Reminder: FREE Reality TV Seminar at the Writers Store August 13! RSVP now!

Yes, I’ve resorted to exclamation points!  Pass it on if you know any media students or writing pros who want to know more about how reality works!


One thought on “Reminder: FREE Reality TV Seminar at the Writers Store August 13! RSVP now!

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  1. Post-mortem:

    Great group Saturday… full house and sold all books on hand. Great questions were asked and most folks seemed to have a decent time.

    Have to confess that I was massively thrown off by the guy shooting unauthorized video in the back of the room even after he’d been asked not to. I’ve been in Reality TV long enough to know what can happen when content is taken out of context, and it’s hard to be ultra-candid and comfortable when that’s going on.

    More than a few people in attendance seemed to be laser-focused on creating and selling their own original shows. I’ll never tell you what you can and can’t do (as people break through in many ways), but the reality of the situation is that selling reality shows is less about creating something ex-nihilo that entertains you than coming up with something that has a likely broadcast home. I also shared, based on real experience, that a new creator has little chance of meeting at the network level and is unlikely to be showered with money and EP credits fresh from the gate. Finally, I advised that newbies need to seek out production companies to partner with on their ideas, and related a host of other unpleasant truths that run contrary to the fantasy version of selling a reality show that usually looks like this:

    “Hello, Mr ____, what brings you here to our network?”

    “Well, I have an idea for a reality show about penguins who type.”

    “Brilliant! Despite your lack of knowledge of the arena or what my network actually carries, I am prepared to offer you two million dollars based on that logline. You do know how to make a reality show, don’t you?”

    “Actually, no!”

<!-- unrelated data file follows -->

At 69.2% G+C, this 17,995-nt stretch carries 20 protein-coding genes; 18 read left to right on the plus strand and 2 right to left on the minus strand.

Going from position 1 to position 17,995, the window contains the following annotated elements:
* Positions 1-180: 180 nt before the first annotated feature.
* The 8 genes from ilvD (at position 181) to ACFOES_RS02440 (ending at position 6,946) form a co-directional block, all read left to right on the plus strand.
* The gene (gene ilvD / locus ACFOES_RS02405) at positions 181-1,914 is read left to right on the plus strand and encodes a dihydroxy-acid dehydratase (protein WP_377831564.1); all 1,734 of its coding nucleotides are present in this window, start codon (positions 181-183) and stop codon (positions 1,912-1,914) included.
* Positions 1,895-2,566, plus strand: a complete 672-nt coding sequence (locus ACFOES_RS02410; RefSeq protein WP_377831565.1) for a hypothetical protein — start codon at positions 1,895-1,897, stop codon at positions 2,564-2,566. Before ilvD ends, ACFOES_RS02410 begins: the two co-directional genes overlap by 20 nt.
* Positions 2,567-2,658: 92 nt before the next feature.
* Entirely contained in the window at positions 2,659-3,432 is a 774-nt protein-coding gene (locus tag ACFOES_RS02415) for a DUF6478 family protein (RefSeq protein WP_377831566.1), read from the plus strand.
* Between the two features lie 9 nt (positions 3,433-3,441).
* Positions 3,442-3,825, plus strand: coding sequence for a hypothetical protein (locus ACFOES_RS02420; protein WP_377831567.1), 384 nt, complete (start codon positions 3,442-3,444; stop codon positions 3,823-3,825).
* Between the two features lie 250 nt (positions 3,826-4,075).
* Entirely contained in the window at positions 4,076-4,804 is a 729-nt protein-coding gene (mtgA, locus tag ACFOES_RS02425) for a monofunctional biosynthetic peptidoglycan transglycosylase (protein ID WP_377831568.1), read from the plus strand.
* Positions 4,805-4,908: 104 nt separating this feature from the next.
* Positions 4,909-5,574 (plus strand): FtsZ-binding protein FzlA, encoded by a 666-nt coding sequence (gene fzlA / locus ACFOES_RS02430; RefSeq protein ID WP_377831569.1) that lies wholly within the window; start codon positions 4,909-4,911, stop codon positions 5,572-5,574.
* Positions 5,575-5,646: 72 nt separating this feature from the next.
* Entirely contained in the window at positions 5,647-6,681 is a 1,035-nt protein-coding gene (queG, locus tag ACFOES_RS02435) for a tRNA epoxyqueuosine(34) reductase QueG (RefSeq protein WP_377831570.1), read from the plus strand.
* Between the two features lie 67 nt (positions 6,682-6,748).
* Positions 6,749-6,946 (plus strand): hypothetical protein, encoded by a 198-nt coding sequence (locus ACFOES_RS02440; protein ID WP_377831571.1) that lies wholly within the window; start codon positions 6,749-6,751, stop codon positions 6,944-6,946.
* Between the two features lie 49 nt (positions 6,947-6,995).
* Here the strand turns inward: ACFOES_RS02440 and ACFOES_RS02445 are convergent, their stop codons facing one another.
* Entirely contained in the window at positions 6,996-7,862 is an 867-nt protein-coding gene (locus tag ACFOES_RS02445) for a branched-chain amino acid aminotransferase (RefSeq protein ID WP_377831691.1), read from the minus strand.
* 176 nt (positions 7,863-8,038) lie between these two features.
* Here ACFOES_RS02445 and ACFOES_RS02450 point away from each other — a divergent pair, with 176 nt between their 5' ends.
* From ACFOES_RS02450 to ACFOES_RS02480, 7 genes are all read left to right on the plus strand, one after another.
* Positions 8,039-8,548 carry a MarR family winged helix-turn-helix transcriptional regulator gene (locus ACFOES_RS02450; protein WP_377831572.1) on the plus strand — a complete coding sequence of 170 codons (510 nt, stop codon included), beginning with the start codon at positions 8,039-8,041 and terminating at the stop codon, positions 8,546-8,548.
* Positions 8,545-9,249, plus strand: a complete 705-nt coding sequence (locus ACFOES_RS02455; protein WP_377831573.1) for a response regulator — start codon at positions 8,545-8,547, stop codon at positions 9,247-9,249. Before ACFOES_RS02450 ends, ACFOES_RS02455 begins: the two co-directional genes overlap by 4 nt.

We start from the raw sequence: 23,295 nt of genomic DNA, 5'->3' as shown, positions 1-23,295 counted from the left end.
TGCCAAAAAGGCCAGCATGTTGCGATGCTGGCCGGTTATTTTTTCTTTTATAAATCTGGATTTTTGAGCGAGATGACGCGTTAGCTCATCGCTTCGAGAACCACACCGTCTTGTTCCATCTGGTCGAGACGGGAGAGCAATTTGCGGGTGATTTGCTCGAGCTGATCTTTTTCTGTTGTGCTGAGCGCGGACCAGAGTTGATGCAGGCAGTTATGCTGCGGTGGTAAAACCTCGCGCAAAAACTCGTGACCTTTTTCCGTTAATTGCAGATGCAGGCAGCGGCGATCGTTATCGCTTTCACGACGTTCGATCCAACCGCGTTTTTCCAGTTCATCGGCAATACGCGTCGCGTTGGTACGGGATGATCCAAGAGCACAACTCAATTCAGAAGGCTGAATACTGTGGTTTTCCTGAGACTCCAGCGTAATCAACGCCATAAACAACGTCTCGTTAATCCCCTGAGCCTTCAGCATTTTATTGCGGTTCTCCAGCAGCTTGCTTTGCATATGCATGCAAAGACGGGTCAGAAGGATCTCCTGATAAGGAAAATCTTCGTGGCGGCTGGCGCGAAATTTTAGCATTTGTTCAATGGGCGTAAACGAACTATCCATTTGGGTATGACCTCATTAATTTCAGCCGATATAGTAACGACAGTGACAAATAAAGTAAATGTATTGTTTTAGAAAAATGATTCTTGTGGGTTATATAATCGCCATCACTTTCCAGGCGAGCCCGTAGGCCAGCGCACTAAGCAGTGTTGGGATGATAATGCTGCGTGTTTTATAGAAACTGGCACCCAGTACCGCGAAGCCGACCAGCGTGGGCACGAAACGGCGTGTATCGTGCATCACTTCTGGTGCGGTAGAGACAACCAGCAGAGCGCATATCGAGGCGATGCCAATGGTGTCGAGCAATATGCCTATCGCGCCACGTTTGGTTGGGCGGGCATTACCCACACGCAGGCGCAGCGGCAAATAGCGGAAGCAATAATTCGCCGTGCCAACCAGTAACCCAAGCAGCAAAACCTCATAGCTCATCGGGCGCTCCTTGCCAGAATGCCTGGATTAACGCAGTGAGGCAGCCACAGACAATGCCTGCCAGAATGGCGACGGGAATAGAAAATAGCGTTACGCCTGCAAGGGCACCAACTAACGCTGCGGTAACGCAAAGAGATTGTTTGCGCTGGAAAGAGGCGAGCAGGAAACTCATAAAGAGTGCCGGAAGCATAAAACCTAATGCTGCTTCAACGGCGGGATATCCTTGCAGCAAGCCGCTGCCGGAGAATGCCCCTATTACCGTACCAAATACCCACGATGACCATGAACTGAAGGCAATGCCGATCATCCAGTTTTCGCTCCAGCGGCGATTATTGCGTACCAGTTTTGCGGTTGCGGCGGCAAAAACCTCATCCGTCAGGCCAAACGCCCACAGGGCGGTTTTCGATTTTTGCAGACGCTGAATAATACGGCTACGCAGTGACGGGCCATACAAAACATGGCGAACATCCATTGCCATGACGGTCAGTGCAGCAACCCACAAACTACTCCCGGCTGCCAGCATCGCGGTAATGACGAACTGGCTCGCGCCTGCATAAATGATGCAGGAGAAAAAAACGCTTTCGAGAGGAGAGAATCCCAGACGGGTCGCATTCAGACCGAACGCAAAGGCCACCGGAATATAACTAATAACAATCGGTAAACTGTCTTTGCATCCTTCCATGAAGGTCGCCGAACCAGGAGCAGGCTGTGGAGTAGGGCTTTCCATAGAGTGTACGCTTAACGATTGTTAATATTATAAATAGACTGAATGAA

“Oh! No worries! I’m sure you’ll figure out how to cast, crew, produce, post and deliver something in the next three months. Please drop by the front desk where my receptionist can cut you a check or pay you in bullion.”

    I was even brutally straightforward (as I am in the book) about not having sold any original shows myself despite a few years’ worth of strategic partnerships with some reputable, well-credentialed producers and production companies. I wonder if the people who found that shocking would be surprised by the number of successful film and tv writers whose entire careers have been spent working on assignment or how much development work I’ve actually participated in for shows that DID sell.

    Okay, okay. I’m getting harsh. But it’s because I want people to succeed, and it’s sometimes hard to get anyone to understand that the top is the least likely place to start. I always devote the bulk of my lectures to the actual process behind reality shows, my favorite analogy being that if you want to be a mechanic, you should know how to do more than run the credit card machine and charge people for the repairs. Writers who are more focused on getting paid than learning their craft should devote their time and resources to playing the lottery.

    If you buy the book and/or come to see me (maybe even at the FUTURE OF STORY CONFERENCE on August 27), just know that I’m more about giving you useful advice than cashing in by giving you utterly useless generalized cheerleading.

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